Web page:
Plural definite descriptions give rise to homogeneity effects: the positive The trucks are blue and the negative The trucks aren’t blue are neither true nor false when some of the trucks are blue and some are not, that is, when the group of trucks is not homogeneous with respect to the property of being blue (Löbner 1987, 2000; Schwarzschild 1994; Križ 2015c). The only existing acquisition studies related to the phenomenon have examined children’s comprehension only of the affirmative versions of such sentences, and moreover have yielded conflicting data; while one study reports that preschoolers interpret definite plurals maximally (Munn et al. 2006, see also Royle et al. 2018), two other studies report that preschoolers allow non-maximal interpretations of definite plurals where adults do not (Karmiloff-Smith 1979; Caponigro et al. 2012). Moreover, there is no agreed upon developmental trajectory to adult homogeneity. In this paper, we turn to acquisition data to investigate the predictions of a recent analysis of homogeneity that treats homogeneous meanings as the result of a scalar implicature (Magri 2014). We conducted two experiments targeting 4- and 5-year-old French-speaking children’s interpretations of plural definite descriptions in positive and negative sentences, and tested the same children on standard cases of scalar implicature. The experiments revealed three distinct subgroups of children: those who interpreted the plural definite descriptions existentially and failed to compute implicatures; those who both accessed homogeneous interpretations and computed implicatures; and finally, a smaller subgroup of children who appeared to access homo- geneous interpretations without computing implicatures. We discuss the implications of our findings, which appear to speak against the implicature theory as the adult-like means of generating homogeneous meanings.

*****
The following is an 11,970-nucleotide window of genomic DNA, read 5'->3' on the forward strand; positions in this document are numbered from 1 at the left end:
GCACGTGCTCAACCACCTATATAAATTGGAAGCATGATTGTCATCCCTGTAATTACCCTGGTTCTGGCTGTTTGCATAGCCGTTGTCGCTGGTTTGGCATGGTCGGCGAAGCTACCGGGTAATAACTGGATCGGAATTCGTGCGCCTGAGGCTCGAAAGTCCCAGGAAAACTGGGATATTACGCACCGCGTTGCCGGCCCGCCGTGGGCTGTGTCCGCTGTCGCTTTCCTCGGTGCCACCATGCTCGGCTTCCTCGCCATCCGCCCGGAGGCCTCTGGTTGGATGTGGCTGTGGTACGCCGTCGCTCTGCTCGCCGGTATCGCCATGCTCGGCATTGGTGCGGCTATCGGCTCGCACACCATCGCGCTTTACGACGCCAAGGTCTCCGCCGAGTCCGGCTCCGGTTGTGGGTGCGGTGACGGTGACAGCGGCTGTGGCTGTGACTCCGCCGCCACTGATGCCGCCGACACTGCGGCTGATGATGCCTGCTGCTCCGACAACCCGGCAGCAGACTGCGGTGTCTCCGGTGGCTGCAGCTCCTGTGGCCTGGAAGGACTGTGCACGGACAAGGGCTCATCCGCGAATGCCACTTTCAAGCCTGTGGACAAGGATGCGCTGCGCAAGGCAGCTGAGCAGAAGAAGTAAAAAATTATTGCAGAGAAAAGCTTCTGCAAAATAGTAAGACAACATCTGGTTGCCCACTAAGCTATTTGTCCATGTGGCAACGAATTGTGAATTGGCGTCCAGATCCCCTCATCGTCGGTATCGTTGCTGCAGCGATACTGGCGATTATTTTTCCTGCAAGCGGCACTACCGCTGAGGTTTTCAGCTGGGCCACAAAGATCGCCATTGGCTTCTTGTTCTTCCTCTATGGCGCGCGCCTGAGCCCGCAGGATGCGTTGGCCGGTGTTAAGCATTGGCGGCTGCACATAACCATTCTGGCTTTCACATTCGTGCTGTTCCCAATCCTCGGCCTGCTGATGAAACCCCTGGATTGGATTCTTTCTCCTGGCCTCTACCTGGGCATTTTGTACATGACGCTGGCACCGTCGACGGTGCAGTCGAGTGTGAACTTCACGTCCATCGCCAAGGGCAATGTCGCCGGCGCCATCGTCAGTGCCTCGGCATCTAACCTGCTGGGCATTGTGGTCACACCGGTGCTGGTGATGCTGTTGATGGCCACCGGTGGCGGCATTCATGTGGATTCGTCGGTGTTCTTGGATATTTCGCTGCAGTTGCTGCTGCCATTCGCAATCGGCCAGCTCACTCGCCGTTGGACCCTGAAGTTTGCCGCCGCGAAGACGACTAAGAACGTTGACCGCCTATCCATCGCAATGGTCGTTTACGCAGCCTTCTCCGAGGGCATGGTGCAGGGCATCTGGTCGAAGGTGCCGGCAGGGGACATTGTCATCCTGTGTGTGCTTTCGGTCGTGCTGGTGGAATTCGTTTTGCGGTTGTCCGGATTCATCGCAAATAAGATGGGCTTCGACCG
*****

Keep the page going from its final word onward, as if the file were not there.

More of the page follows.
2016. “Homogeneity, Non-maximality, and all“. Journal of Semantics 33/3.